Sunday, June 28, 2009

PTWSW #10: The 1913 Philadelphia Athletics

Manager: Connie Mack
Record: 96-57
Ballpark: Shibe Park
Owners: Connie Mack and The Shibe Family
Coaches: Harry Davis

Future Hall of Famers: Frank Baker, Chief Bender, Eddie Collins, Herb Pennock, Eddie Plank

Team Leaders, Batting

BA: Eddie Collins, .345
OBP: Eddie Collins, .441
SLG: Frank Baker, .493
OPS: Frank Baker, .906
2B: Frank Baker, 34
3B: Eddie Collins, 13
HR: Frank Baker, 12 (AL leader)
RBI: Frank Baker, 117 (AL leader)
BB: Eddie Collins, 85
SB: Eddie Collins, 55

Team Leaders, Pitching

Chief Bender, 21
SO: Eddie Plank, 151
ERA: Chief Bender, 2.21
IP: Eddie Plank, 211
CG: Eddie Plank, 18
SHO: Eddie Plank, 7
K/BB: Eddie Plank, 2.65
SV: Chief Bender, 13 (AL leader)


Oldest Player: Harry Davis (b. July 19, 1873)

Youngest Player: Wickey McAvoy (b. October 20, 1894)

First to Leave Us: Jack Lapp (d. February 6, 1920)

Last Survivor: Dave Morey (d. January 4, 1986)

First in Majors: Harry Davis (debut September 21, 1895)

Last in Majors: Herb Pennock (final game August 27, 1934)

First to Play For the Franchise: Eddie Plank (May 3, 1901)

Last to Play For the Franchise: Wally Schang (September 27, 1930)

Pre-union Team: Finally we find a World Series champion without one. No team ever had more than one future 1913 Athletic.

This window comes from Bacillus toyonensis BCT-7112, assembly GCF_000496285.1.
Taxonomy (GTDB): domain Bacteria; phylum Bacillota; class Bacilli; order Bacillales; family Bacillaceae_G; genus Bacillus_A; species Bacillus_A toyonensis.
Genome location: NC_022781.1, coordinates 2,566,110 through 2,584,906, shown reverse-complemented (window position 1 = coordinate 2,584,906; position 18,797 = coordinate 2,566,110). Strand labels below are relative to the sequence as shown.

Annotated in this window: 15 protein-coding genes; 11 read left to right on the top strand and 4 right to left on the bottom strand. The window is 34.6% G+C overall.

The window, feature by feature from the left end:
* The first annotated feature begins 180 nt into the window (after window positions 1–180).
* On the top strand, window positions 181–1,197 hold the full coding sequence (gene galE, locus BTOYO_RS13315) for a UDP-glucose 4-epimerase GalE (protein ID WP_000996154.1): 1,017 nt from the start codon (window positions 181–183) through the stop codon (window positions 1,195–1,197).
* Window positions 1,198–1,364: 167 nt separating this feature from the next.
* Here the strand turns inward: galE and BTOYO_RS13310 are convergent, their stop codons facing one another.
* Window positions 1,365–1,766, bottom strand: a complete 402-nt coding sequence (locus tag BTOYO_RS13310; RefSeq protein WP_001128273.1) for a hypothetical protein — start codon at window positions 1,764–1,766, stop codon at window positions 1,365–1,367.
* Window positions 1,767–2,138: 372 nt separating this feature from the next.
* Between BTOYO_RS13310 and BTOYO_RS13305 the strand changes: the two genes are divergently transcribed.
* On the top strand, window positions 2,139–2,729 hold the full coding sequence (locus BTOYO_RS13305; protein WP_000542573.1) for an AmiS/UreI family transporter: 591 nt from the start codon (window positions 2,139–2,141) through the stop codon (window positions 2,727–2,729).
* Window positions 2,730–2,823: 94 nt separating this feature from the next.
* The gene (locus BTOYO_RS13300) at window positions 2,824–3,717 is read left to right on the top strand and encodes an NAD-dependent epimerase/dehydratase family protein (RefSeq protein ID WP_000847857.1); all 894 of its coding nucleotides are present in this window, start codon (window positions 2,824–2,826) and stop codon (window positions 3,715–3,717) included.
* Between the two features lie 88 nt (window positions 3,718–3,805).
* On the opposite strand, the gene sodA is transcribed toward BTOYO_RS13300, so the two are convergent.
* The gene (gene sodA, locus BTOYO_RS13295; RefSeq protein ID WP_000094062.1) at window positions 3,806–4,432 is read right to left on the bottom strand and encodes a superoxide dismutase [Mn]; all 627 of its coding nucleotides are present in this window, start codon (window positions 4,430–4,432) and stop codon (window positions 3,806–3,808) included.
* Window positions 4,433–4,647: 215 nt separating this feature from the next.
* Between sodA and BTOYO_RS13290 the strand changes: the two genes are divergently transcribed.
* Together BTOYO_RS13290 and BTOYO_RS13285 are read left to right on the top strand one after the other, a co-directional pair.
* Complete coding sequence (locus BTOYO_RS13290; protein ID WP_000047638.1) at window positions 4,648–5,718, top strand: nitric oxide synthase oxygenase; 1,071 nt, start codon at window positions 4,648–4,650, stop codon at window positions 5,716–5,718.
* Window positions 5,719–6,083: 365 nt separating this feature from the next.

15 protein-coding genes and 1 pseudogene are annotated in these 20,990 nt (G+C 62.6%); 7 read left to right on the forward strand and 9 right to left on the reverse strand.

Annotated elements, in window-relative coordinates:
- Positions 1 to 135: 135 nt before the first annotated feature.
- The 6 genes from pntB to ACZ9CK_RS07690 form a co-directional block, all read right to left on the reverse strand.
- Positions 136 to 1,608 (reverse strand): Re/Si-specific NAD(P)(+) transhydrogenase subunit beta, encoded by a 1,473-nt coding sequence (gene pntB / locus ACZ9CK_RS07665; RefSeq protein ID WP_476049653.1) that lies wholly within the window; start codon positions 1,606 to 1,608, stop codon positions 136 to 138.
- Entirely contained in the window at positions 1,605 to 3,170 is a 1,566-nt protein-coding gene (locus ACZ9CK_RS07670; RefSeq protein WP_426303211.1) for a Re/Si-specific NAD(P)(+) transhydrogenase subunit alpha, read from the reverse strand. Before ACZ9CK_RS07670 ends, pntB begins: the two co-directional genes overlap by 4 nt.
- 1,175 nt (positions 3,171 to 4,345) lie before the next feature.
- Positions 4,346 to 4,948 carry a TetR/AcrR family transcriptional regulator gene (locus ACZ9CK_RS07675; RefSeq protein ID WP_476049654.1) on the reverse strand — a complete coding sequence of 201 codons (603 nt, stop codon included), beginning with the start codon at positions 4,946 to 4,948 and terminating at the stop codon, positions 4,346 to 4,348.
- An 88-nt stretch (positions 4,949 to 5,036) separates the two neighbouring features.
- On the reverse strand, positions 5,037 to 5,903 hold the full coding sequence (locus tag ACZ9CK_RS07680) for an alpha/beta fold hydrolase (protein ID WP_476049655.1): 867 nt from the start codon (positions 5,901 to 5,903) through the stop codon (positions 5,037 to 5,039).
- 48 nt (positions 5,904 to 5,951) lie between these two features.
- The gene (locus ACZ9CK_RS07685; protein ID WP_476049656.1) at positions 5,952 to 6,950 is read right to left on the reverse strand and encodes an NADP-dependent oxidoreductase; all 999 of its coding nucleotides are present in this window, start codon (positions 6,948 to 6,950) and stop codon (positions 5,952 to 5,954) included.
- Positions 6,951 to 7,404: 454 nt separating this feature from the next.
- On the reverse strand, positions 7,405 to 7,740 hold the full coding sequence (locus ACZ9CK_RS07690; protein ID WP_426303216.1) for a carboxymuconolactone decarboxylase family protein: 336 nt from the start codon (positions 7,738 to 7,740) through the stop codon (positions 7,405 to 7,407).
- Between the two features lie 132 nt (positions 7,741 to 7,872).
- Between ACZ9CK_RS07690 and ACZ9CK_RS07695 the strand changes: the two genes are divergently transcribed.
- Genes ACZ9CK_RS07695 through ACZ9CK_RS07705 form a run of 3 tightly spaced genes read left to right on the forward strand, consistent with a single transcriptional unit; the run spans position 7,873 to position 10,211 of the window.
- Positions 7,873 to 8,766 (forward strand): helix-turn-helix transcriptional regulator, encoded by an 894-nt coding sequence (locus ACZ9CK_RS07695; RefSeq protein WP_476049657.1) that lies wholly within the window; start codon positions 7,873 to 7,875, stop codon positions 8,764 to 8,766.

Reunion Team: The 1919 Boston Red Sox (Joe Bush, Jack Barry, Stuffy McInnis, Herb Pennock, Wally Schang, Amos Strunk). When Connie Mack dismantled this team the Red Sox were only too happy to take it off his hands.

Season Summary

The Athletics proved that a team with below-average pitching and a dominant offense could win the World Series. Their team ERA+ was 86, believe it or not, and they allowed the most walks in the AL. Thanks to a defense that led the league in efficiency and fielding percentage, their run prevention was right in the middle of the pack. If you consider that a weakness, it was offset by the fact that their offense averaged a full run per game more than the closest competitor.

The A's nearly led wire-to-wire. While they didn't win the pennant by a double-digit margin like the 1910 and 1911 teams, they probably would've if Mack hadn't rested his regulars after they clinched. They sent the New York Giants to their third straight World Series defeat, beating them in five games played in just five days. Youth was served in the Series, as 20-year-old pitcher "Bullet Joe" Bush tossed a complete game victory in Game 3 and rookie catcher Wally Schang hit .357 with a triple, a homer and seven RBI.

The Athletics now had three championships in four seasons, but the celebration was short-lived, as player-coach Harry Davis' son died unexpectedly just days after their World Series victory.


Baseball Reference
Baseball Almanac
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